Subplots and Whatnots: Day sandwiched between a rest day and the start of the Alps, which begs for breakaways. Given the short distance, the attacks should start at km 0.0001.
The Plan! Sneak in some easy miles and catch the finish, or the Vesus replay.
Stage 17: Gap -- Pinerolo, 179km (Weds. 7/20)
Action: Another Tour specialty, the ease-into-the-Alps stage. Which is not to say this is easy, but with a single Cat-1 (Sestrieres) and no HCs, this isn't the toothiest tiger.
Subplots and Whatnots: Just when you thought you could watch a bike race without having to celebrate the Risorgimento's sesquicentennial and Italian unification (cough), along comes the Tour, steaming across the Alps like Hannibal and co. The Tour! The race which took avoiding Italian soil to an art form in the LeBlanc era. I should be more grateful... anyway, the Italian teams will let their feelings be known.
The Plan! If you were planning a workout of consequence this week, it only gets harder to squeeze it in after this. Should be a stage to watch in its entirety though, so record it all. And don't waste your ride time.
Stage 18: Pinerolo -- Galibier-Serre-Chevalier, 200.5km (Thurs. 7/21)
Action: If there's a queen stage on this route, this may be it... or maybe there are just a lot of princess stages. Anyway, this stage includes three HC beasts: the Col d'Agnel (highest point of the Tour), the forbidding Izoard, and one side of the Galibier, the main course of this year's climbing feast. First of three days that absolutely will crush the souls of all but the strongest riders. Daily.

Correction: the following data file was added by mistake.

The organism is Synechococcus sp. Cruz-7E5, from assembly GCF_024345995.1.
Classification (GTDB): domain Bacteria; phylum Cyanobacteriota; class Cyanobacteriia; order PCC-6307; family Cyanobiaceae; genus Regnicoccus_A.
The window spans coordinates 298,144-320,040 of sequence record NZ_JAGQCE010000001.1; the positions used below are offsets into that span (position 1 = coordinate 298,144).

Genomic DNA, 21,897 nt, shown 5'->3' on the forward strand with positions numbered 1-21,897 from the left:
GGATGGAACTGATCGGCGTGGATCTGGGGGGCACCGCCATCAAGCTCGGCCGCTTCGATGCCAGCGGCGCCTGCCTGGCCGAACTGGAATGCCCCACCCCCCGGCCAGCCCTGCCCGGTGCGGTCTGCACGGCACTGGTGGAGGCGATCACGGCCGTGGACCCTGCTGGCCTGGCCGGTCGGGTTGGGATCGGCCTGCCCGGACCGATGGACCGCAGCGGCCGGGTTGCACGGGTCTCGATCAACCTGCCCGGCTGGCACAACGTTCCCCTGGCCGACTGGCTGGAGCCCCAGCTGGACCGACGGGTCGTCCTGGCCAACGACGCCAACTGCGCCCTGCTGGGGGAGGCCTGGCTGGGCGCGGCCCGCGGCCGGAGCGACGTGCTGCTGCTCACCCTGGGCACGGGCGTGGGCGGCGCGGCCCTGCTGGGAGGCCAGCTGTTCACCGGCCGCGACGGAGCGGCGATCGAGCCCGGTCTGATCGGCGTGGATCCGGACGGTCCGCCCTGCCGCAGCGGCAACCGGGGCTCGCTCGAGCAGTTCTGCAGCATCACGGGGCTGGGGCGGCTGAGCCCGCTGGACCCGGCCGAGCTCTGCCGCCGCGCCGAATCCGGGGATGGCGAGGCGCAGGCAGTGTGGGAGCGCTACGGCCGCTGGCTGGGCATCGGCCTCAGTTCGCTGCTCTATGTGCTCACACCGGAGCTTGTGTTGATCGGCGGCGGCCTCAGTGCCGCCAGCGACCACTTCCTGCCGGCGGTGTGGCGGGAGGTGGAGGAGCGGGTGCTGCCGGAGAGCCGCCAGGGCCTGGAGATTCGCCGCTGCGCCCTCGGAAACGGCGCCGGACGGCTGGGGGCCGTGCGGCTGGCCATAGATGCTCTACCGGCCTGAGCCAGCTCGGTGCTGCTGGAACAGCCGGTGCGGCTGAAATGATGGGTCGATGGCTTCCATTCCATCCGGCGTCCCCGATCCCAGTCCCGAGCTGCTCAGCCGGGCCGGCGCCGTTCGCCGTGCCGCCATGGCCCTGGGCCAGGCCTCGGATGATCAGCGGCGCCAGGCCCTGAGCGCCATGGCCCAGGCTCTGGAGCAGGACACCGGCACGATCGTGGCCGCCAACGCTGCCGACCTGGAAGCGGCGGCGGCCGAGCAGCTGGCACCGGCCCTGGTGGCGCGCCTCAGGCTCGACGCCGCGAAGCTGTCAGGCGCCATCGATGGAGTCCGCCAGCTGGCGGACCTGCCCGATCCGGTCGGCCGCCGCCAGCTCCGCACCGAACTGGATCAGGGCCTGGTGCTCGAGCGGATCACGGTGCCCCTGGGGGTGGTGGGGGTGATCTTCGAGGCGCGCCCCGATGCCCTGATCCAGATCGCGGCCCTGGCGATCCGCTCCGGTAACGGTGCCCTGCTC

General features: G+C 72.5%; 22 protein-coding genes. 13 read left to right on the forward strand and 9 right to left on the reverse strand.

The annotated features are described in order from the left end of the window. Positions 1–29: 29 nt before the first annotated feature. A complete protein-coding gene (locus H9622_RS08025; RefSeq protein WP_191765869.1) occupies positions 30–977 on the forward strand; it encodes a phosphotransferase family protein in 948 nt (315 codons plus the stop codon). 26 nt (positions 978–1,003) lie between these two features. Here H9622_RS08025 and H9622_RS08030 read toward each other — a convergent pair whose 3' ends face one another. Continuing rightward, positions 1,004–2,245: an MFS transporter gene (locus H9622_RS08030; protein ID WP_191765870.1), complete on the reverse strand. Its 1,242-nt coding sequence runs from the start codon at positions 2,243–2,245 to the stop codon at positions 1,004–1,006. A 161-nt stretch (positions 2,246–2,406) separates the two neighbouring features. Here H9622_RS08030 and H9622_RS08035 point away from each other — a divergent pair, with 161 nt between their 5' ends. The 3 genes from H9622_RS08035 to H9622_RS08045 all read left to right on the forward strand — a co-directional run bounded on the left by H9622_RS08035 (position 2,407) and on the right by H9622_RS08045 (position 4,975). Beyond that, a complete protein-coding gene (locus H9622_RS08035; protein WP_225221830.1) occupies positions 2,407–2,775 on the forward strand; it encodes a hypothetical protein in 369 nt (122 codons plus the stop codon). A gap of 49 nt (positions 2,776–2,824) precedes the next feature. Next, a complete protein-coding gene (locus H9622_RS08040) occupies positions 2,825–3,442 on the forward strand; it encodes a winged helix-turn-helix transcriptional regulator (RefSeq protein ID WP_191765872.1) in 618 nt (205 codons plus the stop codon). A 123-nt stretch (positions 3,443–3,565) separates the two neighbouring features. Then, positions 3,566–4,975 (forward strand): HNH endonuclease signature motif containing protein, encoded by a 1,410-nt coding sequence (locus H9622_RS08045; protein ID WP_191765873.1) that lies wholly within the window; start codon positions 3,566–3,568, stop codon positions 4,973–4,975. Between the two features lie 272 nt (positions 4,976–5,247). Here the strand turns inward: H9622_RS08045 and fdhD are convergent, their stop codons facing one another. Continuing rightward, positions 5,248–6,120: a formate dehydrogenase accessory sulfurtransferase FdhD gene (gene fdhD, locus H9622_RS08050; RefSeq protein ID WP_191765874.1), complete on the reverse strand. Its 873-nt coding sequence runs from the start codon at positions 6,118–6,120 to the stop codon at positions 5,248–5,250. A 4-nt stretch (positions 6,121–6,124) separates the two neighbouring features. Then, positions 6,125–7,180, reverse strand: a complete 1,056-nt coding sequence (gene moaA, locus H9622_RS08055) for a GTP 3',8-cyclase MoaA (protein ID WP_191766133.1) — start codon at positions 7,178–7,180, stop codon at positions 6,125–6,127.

Subplots and Whatnots: Lanterne Rouge could change daily, with guys dropping time by the hour and the words hors delai looming over some heads like the sword of Damocles.
The Plan! Settle in. Maybe do some core strengthening exercises while you watch. Got some freeweights?
Stage 19: Modane -- Alpe d'Huez, 109.5km (Fri. 7/22)
Action: Super short mega-mountain stages like this feel a bit gimmicky, but less so when the peloton warms itself up on the Galibier before charging up Dutch Mountain.
Subplots and Whatnots: Dutch Mountain? It's been a while since the world's lowest, flattest country reasserted its ownership of the Tour's most iconic climb, but with guys like Gesink coming into mega-form, the legend could be reborn. Or Contador could win by five minutes. Stay tuned.
The Plan! Watch the stage in full. It's Alpe Day, and it should be over soon enough to fit in a decent ride.
Stage 20: Grenoble ITT, 42.5km (Sat. 7/23)
Action: There's nearly 400 meters of incline over the 42km course, so this will be a mega-power-fest of a crono. Victory on the stage won't come easy; same goes for the final GC placings. That's the Tour for ya.
Subplots and Whatnots: Easily the biggest time trial of the year before the Worlds, this will be a chance for the rainbow warriors to make their case. Obviously Cancellara will be the favorite, assuming he's still in the race, or even if he isn't (old habits, you know).
The Plan! Saturday will tempt you into scheduling a big ride, but... you're an anonymous cat-4! Your results don't mean anything! You'll never be a pro cyclist! So stop overtraining, sit your ass down, and watch the Tour!
Stage 21: Creteil -- Paris, 95km (Sun. 7/24)
Action: A parade ... to two complete wars of a sprint. With the new point scale the last day -- usually offering only a single minor sprint cache -- becomes a day for the flat-bunch-dudes to make up for all those funky sprint "opportunities".
Subplots and Whatnots: Outside green, the real action will be off the bike.
The Plan! Clean your bike in the living room. Drink in the Tour one last time. Better yet, drink to it. Salud!
Photos by Jasper Juinen, Getty Images Sport